Richie Mehta weaves together some compelling creative elements into the narrative that adds a lot of depth into the story. Vartika Chaturvedi’s teenage daughter has been accepted into a Canadian University. As proud as she is, she tries to convince her to stay citing that the city was not as bad as it looked, and that she was working hard to improve it every day. When, a few days later, the Nirbhaya case happens, Yashaswini Dayama who plays the daughter finds herself standing up for the victim and her own mother even though her faith in the city had been torn to shreds. This element of a dynamic between a mother and her daughter against the premise makes for a very personal motive for her to provide justice to the victim. The writing also allows room for character attributes for the supporting cast and a glimpse into their lives right from the lowly Sub-inspectors who are overworked and barely have time to visit their families. For the first time, as an audience I could feel sympathy for the police who are also human beings after all facing similar struggles that all of us are, while carrying the immense weight of the law on their shoulders. For a few corrupt officers, it would be unfair if we generalised the entire Police department as an office of crooks. The capture of the perpetrators in a record five days is a testament to that.
Through a press conference where the Police Commissioner addresses questions from social activists and the Chief Minister himself, we get to understand a hard fact about how it is statistically impossible for the Police to detect crimes of this nature which are designed to be hidden. If the perpetrators in a rape-case are not apprehended in the first 7-10 hours, the case is as good as lost. The series does a commendable job in being as authentic as possible. A lot of attention has been paid towards detailing the various threads of the investigation that lead to the logical end of capture through practical methods that the Police follow.
Statistics show that the number of reported rape cases has increased markedly over the years where in 2018 five rapes were being reported every single day. This may be due to the changes that have been introduced that now make it easier for a victim to file an FIR without being subject to intrusive examination. In the same vein, conviction rates in rape-cases have also seen an increase thanks to Fast-track courts that are aimed at providing swift justice to the victims. The police cannot prevent rapes from happening all the time and expecting that from them would be unreasonable. The bottom-line basically comes to this – for our society to be safe for women, it is us who need to change first as citizens. We need to stop objectifying women in our conversations, in our interactions and in our Pop-culture media. We need to educate our youth in sex education so that natural processes don’t become some miraculous unattainable thing that they need to explore by force.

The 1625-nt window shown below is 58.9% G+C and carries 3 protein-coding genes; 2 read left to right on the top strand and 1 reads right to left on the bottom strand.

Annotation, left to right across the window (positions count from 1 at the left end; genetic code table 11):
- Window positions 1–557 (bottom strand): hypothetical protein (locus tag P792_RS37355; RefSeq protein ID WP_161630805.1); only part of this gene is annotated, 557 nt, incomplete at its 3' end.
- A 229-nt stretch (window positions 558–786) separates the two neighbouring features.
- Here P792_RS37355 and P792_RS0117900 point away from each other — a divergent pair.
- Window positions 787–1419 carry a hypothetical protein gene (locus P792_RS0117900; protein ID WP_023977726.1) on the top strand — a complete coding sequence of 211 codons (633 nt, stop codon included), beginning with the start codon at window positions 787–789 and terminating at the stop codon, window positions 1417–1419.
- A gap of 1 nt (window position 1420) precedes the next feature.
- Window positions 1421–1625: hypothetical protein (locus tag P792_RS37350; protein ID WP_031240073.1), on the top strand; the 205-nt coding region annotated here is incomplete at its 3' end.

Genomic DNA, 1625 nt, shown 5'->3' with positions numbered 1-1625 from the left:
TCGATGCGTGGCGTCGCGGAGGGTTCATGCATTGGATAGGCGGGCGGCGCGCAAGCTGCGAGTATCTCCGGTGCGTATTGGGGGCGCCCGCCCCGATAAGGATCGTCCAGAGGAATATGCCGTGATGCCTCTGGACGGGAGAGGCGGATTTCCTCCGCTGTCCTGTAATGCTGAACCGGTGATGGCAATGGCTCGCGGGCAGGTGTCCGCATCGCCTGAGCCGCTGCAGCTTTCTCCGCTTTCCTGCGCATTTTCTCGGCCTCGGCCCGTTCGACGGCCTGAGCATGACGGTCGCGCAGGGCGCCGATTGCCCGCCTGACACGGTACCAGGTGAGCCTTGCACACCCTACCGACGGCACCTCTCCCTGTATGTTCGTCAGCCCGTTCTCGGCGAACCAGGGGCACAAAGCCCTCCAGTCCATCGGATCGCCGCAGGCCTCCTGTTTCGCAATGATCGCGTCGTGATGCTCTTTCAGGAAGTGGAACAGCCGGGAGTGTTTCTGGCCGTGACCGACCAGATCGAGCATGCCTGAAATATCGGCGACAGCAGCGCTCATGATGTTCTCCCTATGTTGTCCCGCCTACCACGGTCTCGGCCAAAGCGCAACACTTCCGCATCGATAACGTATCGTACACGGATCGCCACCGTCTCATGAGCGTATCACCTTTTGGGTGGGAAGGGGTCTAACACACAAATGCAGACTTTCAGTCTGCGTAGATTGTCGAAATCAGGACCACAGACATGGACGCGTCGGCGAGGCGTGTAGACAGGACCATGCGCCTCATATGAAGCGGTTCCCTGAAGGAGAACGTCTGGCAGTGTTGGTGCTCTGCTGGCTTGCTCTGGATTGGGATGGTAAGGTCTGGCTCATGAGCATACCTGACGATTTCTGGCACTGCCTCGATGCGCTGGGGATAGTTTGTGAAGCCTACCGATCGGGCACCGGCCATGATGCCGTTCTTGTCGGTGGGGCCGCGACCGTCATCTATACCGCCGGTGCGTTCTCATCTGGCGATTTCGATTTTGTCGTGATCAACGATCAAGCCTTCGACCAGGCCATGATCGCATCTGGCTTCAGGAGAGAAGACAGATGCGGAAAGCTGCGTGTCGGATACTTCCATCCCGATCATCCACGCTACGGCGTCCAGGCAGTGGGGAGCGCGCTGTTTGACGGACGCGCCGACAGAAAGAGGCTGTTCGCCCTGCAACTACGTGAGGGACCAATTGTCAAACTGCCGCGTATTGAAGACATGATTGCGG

Delhi Crime goes to show us that even in a city with a reputation like Delhi, law does work if provided with the resources and supported by the will of senior officers. It also shines a mirror at our society where women fear to walk alone at night, not because of a lapse in law and order but for the criminal mindset that still lives amidst us. It is commendable that the makers were able to bring this adapted series to light especially when the subject matter is so sensitive and may have sparked controversy for the fact that it shows the police department as it is, without filters. Having said that, this was a story that had to be told, and I cannot imagine how it could have been told any better.